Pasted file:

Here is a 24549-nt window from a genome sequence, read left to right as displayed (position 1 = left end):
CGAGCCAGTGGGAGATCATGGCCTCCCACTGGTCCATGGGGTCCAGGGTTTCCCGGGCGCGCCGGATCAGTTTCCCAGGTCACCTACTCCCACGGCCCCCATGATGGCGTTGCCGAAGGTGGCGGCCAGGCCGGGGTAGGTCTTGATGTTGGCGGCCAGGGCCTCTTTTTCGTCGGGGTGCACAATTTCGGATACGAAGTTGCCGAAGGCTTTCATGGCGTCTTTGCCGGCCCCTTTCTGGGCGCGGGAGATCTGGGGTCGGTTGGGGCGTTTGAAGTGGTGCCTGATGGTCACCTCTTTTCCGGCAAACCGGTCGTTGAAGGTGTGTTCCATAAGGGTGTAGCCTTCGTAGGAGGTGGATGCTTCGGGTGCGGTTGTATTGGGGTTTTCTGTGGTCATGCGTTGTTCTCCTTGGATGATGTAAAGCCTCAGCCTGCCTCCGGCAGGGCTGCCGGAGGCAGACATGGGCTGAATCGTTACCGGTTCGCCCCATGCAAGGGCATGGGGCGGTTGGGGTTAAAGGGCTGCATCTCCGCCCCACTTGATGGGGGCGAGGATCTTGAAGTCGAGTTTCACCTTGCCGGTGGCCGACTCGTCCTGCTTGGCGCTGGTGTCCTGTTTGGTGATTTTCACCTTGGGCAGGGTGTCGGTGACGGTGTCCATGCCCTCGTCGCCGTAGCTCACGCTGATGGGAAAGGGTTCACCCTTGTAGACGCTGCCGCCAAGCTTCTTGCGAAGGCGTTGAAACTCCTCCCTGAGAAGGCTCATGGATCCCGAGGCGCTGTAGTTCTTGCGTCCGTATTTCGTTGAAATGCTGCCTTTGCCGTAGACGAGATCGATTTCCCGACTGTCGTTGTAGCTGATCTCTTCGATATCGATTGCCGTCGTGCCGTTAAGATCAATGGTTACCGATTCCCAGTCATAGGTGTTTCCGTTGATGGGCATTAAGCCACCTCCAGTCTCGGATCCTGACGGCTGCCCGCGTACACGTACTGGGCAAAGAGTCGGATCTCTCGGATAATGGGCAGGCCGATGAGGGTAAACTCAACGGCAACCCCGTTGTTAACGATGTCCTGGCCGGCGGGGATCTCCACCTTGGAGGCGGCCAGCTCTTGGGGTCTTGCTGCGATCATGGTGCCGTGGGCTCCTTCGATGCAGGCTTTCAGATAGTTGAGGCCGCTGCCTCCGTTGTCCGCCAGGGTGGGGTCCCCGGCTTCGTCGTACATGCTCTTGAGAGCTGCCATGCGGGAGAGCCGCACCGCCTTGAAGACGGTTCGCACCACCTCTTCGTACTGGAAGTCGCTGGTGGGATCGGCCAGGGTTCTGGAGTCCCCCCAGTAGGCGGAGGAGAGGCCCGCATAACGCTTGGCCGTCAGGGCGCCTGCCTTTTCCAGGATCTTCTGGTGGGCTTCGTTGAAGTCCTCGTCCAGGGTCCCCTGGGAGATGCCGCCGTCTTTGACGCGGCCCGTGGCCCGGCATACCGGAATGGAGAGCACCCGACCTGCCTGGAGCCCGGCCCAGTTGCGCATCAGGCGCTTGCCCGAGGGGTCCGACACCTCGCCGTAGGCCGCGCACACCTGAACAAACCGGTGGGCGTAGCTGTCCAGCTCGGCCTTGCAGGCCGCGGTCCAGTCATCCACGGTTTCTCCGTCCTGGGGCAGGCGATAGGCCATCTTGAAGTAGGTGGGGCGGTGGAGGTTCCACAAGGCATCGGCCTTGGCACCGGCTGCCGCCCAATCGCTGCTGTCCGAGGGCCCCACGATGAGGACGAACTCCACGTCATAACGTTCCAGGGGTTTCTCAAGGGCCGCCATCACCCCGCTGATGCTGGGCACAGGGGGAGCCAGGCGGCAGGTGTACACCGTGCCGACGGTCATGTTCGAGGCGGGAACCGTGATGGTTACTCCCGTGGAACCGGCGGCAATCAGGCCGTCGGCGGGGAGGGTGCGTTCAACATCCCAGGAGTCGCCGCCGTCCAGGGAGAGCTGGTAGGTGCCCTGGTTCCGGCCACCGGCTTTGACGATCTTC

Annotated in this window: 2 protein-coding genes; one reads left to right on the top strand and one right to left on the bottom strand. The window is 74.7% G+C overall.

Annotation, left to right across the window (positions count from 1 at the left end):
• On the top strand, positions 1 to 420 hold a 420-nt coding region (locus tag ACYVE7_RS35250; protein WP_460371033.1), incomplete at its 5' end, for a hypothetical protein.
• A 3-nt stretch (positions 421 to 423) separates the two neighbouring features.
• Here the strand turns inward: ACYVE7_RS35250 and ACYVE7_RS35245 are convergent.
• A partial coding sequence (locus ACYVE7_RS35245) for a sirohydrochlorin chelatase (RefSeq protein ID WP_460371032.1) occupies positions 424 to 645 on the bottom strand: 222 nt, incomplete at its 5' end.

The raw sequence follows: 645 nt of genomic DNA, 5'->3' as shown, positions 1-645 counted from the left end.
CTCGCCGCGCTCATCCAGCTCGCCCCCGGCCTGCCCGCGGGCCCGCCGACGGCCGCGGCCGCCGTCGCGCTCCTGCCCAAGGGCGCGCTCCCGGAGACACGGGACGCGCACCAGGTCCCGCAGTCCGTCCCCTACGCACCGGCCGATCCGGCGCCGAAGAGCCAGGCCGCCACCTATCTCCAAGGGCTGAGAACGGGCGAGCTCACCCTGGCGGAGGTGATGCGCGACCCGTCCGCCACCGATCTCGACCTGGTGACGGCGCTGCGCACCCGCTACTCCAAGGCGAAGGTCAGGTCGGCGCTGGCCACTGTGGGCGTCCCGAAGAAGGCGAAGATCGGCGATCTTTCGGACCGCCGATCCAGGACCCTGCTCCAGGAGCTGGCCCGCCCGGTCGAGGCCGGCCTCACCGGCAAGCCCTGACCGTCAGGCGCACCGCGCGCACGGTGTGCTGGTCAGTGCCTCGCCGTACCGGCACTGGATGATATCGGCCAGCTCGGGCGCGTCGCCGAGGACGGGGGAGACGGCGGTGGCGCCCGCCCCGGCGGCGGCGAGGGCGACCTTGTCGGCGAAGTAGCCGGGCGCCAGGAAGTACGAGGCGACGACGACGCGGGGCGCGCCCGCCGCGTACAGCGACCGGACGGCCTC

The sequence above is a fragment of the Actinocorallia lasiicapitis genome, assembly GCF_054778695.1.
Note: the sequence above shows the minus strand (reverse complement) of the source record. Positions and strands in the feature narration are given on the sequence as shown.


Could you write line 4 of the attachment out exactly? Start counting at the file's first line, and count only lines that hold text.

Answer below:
Annotation, left to right across the window (positions count from 1 at the left end):